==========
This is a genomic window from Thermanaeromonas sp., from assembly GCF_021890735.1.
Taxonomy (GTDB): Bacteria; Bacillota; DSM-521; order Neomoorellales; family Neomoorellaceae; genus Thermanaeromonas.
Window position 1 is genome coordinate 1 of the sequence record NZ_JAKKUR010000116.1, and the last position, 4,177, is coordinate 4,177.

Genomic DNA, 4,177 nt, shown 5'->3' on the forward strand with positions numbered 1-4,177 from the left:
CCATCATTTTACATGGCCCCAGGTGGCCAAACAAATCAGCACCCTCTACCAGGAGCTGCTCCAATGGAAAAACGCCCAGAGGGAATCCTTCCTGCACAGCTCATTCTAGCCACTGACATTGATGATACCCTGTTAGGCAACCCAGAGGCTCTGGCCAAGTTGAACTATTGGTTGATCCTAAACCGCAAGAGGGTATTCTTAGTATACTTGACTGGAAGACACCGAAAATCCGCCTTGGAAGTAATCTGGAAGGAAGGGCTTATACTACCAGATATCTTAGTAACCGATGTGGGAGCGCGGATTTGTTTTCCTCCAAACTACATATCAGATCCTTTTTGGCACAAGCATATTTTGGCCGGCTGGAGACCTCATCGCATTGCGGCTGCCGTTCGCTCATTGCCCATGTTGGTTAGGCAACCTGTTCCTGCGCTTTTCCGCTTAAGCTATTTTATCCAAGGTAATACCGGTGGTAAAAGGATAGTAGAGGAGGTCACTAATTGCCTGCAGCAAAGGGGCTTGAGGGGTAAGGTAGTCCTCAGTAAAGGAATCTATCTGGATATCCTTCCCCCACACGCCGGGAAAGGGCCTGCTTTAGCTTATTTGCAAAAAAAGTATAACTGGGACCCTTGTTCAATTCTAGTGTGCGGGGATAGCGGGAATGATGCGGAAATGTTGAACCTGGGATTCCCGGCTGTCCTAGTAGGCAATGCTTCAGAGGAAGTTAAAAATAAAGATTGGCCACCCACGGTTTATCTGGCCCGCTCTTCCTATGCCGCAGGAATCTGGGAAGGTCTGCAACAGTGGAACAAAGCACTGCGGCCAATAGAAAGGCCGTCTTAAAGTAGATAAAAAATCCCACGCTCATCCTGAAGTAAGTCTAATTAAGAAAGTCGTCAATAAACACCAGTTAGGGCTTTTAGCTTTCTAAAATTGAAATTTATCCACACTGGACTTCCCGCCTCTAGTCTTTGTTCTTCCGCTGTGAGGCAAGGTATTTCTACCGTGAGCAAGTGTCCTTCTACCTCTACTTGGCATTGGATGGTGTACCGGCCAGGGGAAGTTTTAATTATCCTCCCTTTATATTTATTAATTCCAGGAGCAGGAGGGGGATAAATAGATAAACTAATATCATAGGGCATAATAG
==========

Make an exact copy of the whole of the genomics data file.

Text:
This is a genomic window from Thermanaeromonas sp., from assembly GCF_021890735.1.
Taxonomy (GTDB): Bacteria; Bacillota; DSM-521; order Neomoorellales; family Neomoorellaceae; genus Thermanaeromonas.
Window position 1 is genome coordinate 1 of the sequence record NZ_JAKKUR010000116.1, and the last position, 4,177, is coordinate 4,177.

Genomic DNA, 4,177 nt, shown 5'->3' on the forward strand with positions numbered 1-4,177 from the left:
CCATCATTTTACATGGCCCCAGGTGGCCAAACAAATCAGCACCCTCTACCAGGAGCTGCTCCAATGGAAAAACGCCCAGAGGGAATCCTTCCTGCACAGCTCATTCTAGCCACTGACATTGATGATACCCTGTTAGGCAACCCAGAGGCTCTGGCCAAGTTGAACTATTGGTTGATCCTAAACCGCAAGAGGGTATTCTTAGTATACTTGACTGGAAGACACCGAAAATCCGCCTTGGAAGTAATCTGGAAGGAAGGGCTTATACTACCAGATATCTTAGTAACCGATGTGGGAGCGCGGATTTGTTTTCCTCCAAACTACATATCAGATCCTTTTTGGCACAAGCATATTTTGGCCGGCTGGAGACCTCATCGCATTGCGGCTGCCGTTCGCTCATTGCCCATGTTGGTTAGGCAACCTGTTCCTGCGCTTTTCCGCTTAAGCTATTTTATCCAAGGTAATACCGGTGGTAAAAGGATAGTAGAGGAGGTCACTAATTGCCTGCAGCAAAGGGGCTTGAGGGGTAAGGTAGTCCTCAGTAAAGGAATCTATCTGGATATCCTTCCCCCACACGCCGGGAAAGGGCCTGCTTTAGCTTATTTGCAAAAAAAGTATAACTGGGACCCTTGTTCAATTCTAGTGTGCGGGGATAGCGGGAATGATGCGGAAATGTTGAACCTGGGATTCCCGGCTGTCCTAGTAGGCAATGCTTCAGAGGAAGTTAAAAATAAAGATTGGCCACCCACGGTTTATCTGGCCCGCTCTTCCTATGCCGCAGGAATCTGGGAAGGTCTGCAACAGTGGAACAAAGCACTGCGGCCAATAGAAAGGCCGTCTTAAAGTAGATAAAAAATCCCACGCTCATCCTGAAGTAAGTCTAATTAAGAAAGTCGTCAATAAACACCAGTTAGGGCTTTTAGCTTTCTAAAATTGAAATTTATCCACACTGGACTTCCCGCCTCTAGTCTTTGTTCTTCCGCTGTGAGGCAAGGTATTTCTACCGTGAGCAAGTGTCCTTCTACCTCTACTTGGCATTGGATGGTGTACCGGCCAGGGGAAGTTTTAATTATCCTCCCTTTATATTTATTAATTCCAGGAGCAGGAGGGGGATAAATAGATAAACTAATATCATAGGGCATAATAG